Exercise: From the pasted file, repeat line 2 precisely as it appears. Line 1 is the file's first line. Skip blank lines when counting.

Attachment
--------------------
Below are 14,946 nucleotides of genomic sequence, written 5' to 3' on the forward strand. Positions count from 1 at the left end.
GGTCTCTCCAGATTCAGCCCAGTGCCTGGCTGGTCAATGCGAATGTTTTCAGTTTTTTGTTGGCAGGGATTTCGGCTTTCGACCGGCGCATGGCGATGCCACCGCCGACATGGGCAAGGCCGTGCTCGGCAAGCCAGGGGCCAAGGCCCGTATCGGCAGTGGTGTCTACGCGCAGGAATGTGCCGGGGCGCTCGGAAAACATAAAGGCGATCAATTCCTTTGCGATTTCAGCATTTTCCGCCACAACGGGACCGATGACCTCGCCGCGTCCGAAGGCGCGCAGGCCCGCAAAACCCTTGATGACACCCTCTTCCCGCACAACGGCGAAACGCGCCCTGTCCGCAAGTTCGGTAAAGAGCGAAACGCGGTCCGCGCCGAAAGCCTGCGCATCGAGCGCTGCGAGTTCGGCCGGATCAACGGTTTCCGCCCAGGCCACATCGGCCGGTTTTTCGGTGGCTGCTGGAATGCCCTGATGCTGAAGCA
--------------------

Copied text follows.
GGTCTCTCCAGATTCAGCCCAGTGCCTGGCTGGTCAATGCGAATGTTTTCAGTTTTTTGTTGGCAGGGATTTCGGCTTTCGACCGGCGCATGGCGATGCCACCGCCGACATGGGCAAGGCCGTGCTCGGCAAGCCAGGGGCCAAGGCCCGTATCGGCAGTGGTGTCTACGCGCAGGAATGTGCCGGGGCGCTCGGAAAACATAAAGGCGATCAATTCCTTTGCGATTTCAGCATTTTCCGCCACAACGGGACCGATGACCTCGCCGCGTCCGAAGGCGCGCAGGCCCGCAAAACCCTTGATGACACCCTCTTCCCGCACAACGGCGAAACGCGCCCTGTCCGCAAGTTCGGTAAAGAGCGAAACGCGGTCCGCGCCGAAAGCCTGCGCATCGAGCGCTGCGAGTTCGGCCGGATCAACGGTTTCCGCCCAGGCCACATCGGCCGGTTTTTCGGTGGCTGCTGGAATGCCCTGATGCTGAAGCA